National Access & Scaffolding Confederation
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In an ideal world all working platforms should contain no gaps or holes. This updated guidance is a simplification of the previous 2003 issue regarding working platforms, which have additional requirements over those that are normally provided on an access scaffold. Quality and the thickness of ply used are integral.
This guidance explains the differences between ‘supplementary’ and ‘check’ couplers and gives typical design applications where high coupler forces could be expected and where additional loadbearing capacity to connections may be required. It also contains guidance on coupler configurations and expected safe working loads (SWLs) where supplementary couplers are used. To ensure that SWL values are as accurate as possible, data provided within this document is based on practical testing rather than calculation.
Many free-standing scaffolding structures, such as access towers, major signboards, fences and enclosures, need to be anchored to the ground, primarily to resist wind forces. Whilst all structures requiring restraint via anchoring to the ground should be subject to a bespoke design produced by a competent engineer, the guidance considers different types of anchors available and typical indicative holding capacities, the possibility of disturbing underground services, the use of guys and scaffold tube restraint.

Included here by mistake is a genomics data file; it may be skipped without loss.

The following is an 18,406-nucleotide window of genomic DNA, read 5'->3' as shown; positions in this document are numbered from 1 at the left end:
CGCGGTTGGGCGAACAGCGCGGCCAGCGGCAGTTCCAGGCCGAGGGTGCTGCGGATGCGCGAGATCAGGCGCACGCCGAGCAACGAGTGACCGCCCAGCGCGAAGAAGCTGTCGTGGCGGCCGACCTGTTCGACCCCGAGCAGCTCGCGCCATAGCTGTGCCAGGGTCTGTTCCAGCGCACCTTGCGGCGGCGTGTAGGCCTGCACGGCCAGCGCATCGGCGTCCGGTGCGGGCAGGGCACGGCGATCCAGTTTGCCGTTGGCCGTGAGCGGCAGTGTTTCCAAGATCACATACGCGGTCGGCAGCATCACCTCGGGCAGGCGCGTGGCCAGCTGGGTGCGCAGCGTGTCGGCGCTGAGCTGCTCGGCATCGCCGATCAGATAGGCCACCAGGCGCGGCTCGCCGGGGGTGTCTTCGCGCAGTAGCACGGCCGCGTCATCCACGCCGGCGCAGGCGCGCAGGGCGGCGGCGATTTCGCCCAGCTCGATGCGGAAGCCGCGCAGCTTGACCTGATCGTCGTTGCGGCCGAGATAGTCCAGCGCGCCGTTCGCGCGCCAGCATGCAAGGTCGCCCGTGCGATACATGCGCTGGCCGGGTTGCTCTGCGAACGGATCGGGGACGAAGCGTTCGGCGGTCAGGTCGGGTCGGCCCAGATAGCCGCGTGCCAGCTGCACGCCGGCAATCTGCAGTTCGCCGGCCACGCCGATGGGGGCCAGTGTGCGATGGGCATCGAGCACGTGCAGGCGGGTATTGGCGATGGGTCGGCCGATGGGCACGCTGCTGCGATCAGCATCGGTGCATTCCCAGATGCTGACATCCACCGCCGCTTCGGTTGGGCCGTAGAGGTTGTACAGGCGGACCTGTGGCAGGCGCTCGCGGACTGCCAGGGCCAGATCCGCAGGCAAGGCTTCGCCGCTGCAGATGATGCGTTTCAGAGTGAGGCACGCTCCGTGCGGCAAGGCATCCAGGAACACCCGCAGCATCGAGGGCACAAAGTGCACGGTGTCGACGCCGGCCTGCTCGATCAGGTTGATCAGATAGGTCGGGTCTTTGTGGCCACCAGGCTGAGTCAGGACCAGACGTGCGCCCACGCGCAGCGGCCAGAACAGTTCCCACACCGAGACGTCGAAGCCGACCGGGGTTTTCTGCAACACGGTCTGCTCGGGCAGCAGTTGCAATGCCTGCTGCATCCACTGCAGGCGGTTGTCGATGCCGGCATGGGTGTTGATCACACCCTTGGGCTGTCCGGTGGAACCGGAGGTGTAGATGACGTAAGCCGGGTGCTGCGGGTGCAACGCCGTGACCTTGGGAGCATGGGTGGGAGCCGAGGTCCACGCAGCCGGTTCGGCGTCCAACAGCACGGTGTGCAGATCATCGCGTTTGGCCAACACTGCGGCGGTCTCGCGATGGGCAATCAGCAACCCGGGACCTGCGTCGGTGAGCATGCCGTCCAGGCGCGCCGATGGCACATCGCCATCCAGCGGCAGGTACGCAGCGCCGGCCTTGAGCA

This guidance identifies the specification and test requirements and minimum markings to be found on all EN74-1 scaffold fittings. The 2015 update sees no change other than dates. EN74-1 is unlikely to change in the next four years.
This guide is intended to aid those who commission scaffold designs by summarising the responsibilities of each party involved at each stage of the process. It also details the requirements for preparing a design brief with information required by the Designer to enable a suitable and sufficient design to be produced, as well as outlining the design process, checking requirements and expected output information. This document is complimented by CG6: Scaffold Design. 6 pages.
Scaffold tube storage racks are a common feature of every scaffolding contractor’s yard and many long-term live sites. Whilst tube racks are usually constructed as basic birdcage-like structures, they generally support many tonnes of equipment, so their design needs special consideration. This guidance note considers the design, use and maintenance of scaffold tube storage racks.
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